ADDRESS IN REPLY

The Hon. J.S.L. DAWKINS(16:55:24): I am pleased to contribute to this debate, the address in reply to the speech of the Governor in opening the parliament. I acknowledge the fact that His Excellency Hieu Van Le opened the parliament for the first time since he took on that important role in the democracy of our state. I congratulate once again His Excellency on taking up that position, after, as was mentioned by the Hon. Mr Parnell, having served very well in the position of Lieutenant‑Governor for some time.

I have known the Governor for many years. I first came into contact with him when he was giving back to the community. When he first came to this country a number of people in Gawler and surrounding areas gave him and his family great support and, in subsequent years, he often went back to that community to provide the Gawler branch of the then Indo-Chinese Refugee Association great support in assisting the more recent arrivals from South-East Asia. I know the regard that he is held in is very high by what is now known as the Gawler branch of the Australian Refugee Association and the broader association across South Australia.

 

I also note the number and range of events where I have bumped into the Governor and his wife, Mrs Lan Le, since he has taken on that position. I think it is a great credit to them both that they have involved themselves in such a wide variety of events in this state.

 

Firstly, I acknowledge that in the Governor's speech he mentioned the passing of a number of former members of this parliament. Of course, one was the Hon. Dr Such who passed away while still in the service of the parliament. We have had condolence motions in this place for the Hon. Don Banfield, the Hon. Cecil Creedon, the Hon. Dr Such, Mrs Heather Southcott AM and only in the last sitting the Hon. Arthur Mornington Whyte AM, former president of this chamber. I have spoken to most of those condolence motions, but I certainly add now my acknowledgement of the service to this state by all of those people.

 

Before making some comment on a number of the matters raised in His Excellency's speech, I want to relay a conversation I had with a constituent recently who I think is very well informed, well educated, and someone who is a student generally of our democracy. They asked me the question, 'Can you confirm when the last opening of parliament was held? Was it held just after the election of last year?' I said that it was, and that person then said, 'When was it?' I replied that it was in May last year, and this person then said, 'Well, can you justify why we need another opening of parliament nine months later?'

 

As much as, I think, most members of parliament here can stick up for our democratic Westminster system and the right of the government of the day to do that, it is very hard to find a reason to justify why a newly re-elected government felt it had to prorogue the parliament barely six months after it had actually established the parliament. That is something this current government needs to explain to people; why we prorogued the parliament, and why many items of business have now had to be reintroduced. That is something for the government to explain. As someone who has been here for as long as I have, I found it very difficult to give that person something that they could feel justified the government's decision.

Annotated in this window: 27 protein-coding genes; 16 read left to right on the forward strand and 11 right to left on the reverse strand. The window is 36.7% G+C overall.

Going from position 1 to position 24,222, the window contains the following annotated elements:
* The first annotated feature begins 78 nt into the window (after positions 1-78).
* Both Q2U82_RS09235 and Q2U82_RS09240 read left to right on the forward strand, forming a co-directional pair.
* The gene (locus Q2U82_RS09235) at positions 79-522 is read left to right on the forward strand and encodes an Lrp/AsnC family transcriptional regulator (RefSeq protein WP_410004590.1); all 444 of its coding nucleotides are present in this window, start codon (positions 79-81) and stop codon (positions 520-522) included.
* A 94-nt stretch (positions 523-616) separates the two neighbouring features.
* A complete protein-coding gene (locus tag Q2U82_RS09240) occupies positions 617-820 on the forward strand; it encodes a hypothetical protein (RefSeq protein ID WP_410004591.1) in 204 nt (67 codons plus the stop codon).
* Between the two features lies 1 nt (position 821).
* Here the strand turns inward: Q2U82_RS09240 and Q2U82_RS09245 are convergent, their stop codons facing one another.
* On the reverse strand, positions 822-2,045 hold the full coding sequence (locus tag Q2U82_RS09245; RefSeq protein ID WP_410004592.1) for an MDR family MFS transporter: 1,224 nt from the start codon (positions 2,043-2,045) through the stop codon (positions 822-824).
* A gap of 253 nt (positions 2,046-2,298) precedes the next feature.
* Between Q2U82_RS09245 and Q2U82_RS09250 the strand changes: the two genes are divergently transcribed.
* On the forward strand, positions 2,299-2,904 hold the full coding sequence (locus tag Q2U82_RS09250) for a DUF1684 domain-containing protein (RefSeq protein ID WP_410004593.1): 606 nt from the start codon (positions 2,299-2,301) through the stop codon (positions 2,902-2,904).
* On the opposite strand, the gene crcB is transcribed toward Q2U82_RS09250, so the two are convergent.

In relation to aspects of the Governor's speech, the first one I would like to refer to is his reference to the fact that 'Our Motor Vehicles Act was written when the FB model Holden was being released to the market in 1959, and our Road Traffic Act two years later.' The role of ferries in the South Australian community—obviously, in the river and lakes communities—is as important and relevant today as it was in 1959. Unfortunately, I think there has been a number of events and actions in recent times that have probably put a lot of doubt in the minds of the community, particularly in a number of localities along the River Murray and in lakes communities, as to whether this current government sees the role of ferries in our road traffic system as important as it should be.

 

I recently attended a meeting of the Murray Mallee Local Government Association at Tailem Bend. There was a presentation made there by the Department of Planning, Transport and Infrastructure (which I will refer to a little more shortly) which was largely to give some explanation for a meeting that had been held earlier at Cadell regarding the fact that significant load limit restrictions were being placed on two of the timber-based ferries that remain in the system. I understand that another one will quite possibly have similar restrictions placed upon it in the near future.

 

The presentation was made to the Murray Mallee Local Government Association and, as a result, the following motion was moved by the Mid Murray council. That motion was:

 

That Rebecca Timmin g s, Manager Traffic Solutions, DPTI, and Joseph Rositano, Mechanical Services Manager, DPTI be thanked for their informative presentation to the MMLGA and

 

1) That the Murray and Mallee Local Government Association write to the Premier, Treasurer and State Minister for Transport highlighting the importance of the ferry services to the Murray River and Lakes communities and request ed funding be allocated in the 2015 / 16 budget for the replacement of the remaining three timber hull ed ferries.

 

2) That a copy of that letter be sent to the State Opposition Leader, State Shadow Tr easurer, State Shadow Minister f or Transport and State Members for Chaffey, Stuart, Schubert, Hammond, Local Government Association of SA, John Dawkins MLC and other relevant State and Federal Members , and